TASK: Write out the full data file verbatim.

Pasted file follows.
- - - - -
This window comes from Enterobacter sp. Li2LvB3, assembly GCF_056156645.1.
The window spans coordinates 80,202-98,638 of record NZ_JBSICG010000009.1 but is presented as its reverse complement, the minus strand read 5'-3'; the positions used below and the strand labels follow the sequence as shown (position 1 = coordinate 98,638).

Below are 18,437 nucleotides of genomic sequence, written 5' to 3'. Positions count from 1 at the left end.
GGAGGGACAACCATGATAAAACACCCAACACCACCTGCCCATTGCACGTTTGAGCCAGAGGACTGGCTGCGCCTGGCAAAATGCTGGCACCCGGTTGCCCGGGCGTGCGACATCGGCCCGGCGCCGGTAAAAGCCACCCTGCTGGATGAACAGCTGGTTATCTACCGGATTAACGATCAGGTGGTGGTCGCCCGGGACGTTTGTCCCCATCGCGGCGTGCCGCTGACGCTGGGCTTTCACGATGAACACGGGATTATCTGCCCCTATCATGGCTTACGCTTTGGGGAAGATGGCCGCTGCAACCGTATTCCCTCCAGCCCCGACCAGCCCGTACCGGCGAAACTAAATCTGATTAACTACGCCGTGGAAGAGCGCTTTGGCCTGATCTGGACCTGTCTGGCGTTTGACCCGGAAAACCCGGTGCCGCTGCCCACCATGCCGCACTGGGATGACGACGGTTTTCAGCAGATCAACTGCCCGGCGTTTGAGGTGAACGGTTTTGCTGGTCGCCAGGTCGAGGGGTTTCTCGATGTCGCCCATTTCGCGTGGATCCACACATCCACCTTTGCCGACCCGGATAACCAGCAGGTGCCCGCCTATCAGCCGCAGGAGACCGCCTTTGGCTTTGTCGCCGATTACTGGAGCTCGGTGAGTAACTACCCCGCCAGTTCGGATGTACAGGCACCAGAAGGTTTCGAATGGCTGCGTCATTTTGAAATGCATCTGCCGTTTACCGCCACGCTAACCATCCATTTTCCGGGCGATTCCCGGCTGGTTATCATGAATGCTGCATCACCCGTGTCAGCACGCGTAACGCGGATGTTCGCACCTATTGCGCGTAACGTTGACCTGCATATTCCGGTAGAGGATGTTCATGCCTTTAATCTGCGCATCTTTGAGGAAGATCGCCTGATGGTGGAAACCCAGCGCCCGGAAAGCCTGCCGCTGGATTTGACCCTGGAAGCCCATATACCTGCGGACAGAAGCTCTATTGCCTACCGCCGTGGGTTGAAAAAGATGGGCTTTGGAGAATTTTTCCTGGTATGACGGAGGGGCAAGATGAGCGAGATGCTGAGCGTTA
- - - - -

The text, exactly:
This window comes from Enterobacter sp. Li2LvB3, assembly GCF_056156645.1.
The window spans coordinates 80,202-98,638 of record NZ_JBSICG010000009.1 but is presented as its reverse complement, the minus strand read 5'-3'; the positions used below and the strand labels follow the sequence as shown (position 1 = coordinate 98,638).

Below are 18,437 nucleotides of genomic sequence, written 5' to 3'. Positions count from 1 at the left end.
GGAGGGACAACCATGATAAAACACCCAACACCACCTGCCCATTGCACGTTTGAGCCAGAGGACTGGCTGCGCCTGGCAAAATGCTGGCACCCGGTTGCCCGGGCGTGCGACATCGGCCCGGCGCCGGTAAAAGCCACCCTGCTGGATGAACAGCTGGTTATCTACCGGATTAACGATCAGGTGGTGGTCGCCCGGGACGTTTGTCCCCATCGCGGCGTGCCGCTGACGCTGGGCTTTCACGATGAACACGGGATTATCTGCCCCTATCATGGCTTACGCTTTGGGGAAGATGGCCGCTGCAACCGTATTCCCTCCAGCCCCGACCAGCCCGTACCGGCGAAACTAAATCTGATTAACTACGCCGTGGAAGAGCGCTTTGGCCTGATCTGGACCTGTCTGGCGTTTGACCCGGAAAACCCGGTGCCGCTGCCCACCATGCCGCACTGGGATGACGACGGTTTTCAGCAGATCAACTGCCCGGCGTTTGAGGTGAACGGTTTTGCTGGTCGCCAGGTCGAGGGGTTTCTCGATGTCGCCCATTTCGCGTGGATCCACACATCCACCTTTGCCGACCCGGATAACCAGCAGGTGCCCGCCTATCAGCCGCAGGAGACCGCCTTTGGCTTTGTCGCCGATTACTGGAGCTCGGTGAGTAACTACCCCGCCAGTTCGGATGTACAGGCACCAGAAGGTTTCGAATGGCTGCGTCATTTTGAAATGCATCTGCCGTTTACCGCCACGCTAACCATCCATTTTCCGGGCGATTCCCGGCTGGTTATCATGAATGCTGCATCACCCGTGTCAGCACGCGTAACGCGGATGTTCGCACCTATTGCGCGTAACGTTGACCTGCATATTCCGGTAGAGGATGTTCATGCCTTTAATCTGCGCATCTTTGAGGAAGATCGCCTGATGGTGGAAACCCAGCGCCCGGAAAGCCTGCCGCTGGATTTGACCCTGGAAGCCCATATACCTGCGGACAGAAGCTCTATTGCCTACCGCCGTGGGTTGAAAAAGATGGGCTTTGGAGAATTTTTCCTGGTATGACGGAGGGGCAAGATGAGCGAGATGCTGAGCGTTA